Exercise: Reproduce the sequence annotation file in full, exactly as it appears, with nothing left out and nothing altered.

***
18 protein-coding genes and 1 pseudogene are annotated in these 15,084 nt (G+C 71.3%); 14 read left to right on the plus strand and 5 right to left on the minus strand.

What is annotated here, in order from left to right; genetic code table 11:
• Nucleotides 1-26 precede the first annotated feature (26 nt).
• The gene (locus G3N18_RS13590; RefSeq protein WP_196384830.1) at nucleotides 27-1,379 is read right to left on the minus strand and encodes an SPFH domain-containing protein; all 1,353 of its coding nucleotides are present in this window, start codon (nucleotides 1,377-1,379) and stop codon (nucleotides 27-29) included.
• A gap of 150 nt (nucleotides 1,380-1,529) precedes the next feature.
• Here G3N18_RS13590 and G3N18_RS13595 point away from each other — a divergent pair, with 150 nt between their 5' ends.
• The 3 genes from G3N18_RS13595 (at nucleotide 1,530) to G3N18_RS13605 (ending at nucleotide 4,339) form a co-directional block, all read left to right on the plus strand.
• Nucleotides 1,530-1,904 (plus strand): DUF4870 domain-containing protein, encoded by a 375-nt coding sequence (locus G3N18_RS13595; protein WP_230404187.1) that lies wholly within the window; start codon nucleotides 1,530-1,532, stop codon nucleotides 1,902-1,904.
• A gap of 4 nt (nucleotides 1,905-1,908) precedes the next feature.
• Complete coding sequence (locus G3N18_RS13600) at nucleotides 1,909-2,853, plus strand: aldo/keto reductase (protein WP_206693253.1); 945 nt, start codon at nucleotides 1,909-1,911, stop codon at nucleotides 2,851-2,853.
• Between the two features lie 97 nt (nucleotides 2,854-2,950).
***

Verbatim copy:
18 protein-coding genes and 1 pseudogene are annotated in these 15,084 nt (G+C 71.3%); 14 read left to right on the plus strand and 5 right to left on the minus strand.

What is annotated here, in order from left to right; genetic code table 11:
• Nucleotides 1-26 precede the first annotated feature (26 nt).
• The gene (locus G3N18_RS13590; RefSeq protein WP_196384830.1) at nucleotides 27-1,379 is read right to left on the minus strand and encodes an SPFH domain-containing protein; all 1,353 of its coding nucleotides are present in this window, start codon (nucleotides 1,377-1,379) and stop codon (nucleotides 27-29) included.
• A gap of 150 nt (nucleotides 1,380-1,529) precedes the next feature.
• Here G3N18_RS13590 and G3N18_RS13595 point away from each other — a divergent pair, with 150 nt between their 5' ends.
• The 3 genes from G3N18_RS13595 (at nucleotide 1,530) to G3N18_RS13605 (ending at nucleotide 4,339) form a co-directional block, all read left to right on the plus strand.
• Nucleotides 1,530-1,904 (plus strand): DUF4870 domain-containing protein, encoded by a 375-nt coding sequence (locus G3N18_RS13595; protein WP_230404187.1) that lies wholly within the window; start codon nucleotides 1,530-1,532, stop codon nucleotides 1,902-1,904.
• A gap of 4 nt (nucleotides 1,905-1,908) precedes the next feature.
• Complete coding sequence (locus G3N18_RS13600) at nucleotides 1,909-2,853, plus strand: aldo/keto reductase (protein WP_206693253.1); 945 nt, start codon at nucleotides 1,909-1,911, stop codon at nucleotides 2,851-2,853.
• Between the two features lie 97 nt (nucleotides 2,854-2,950).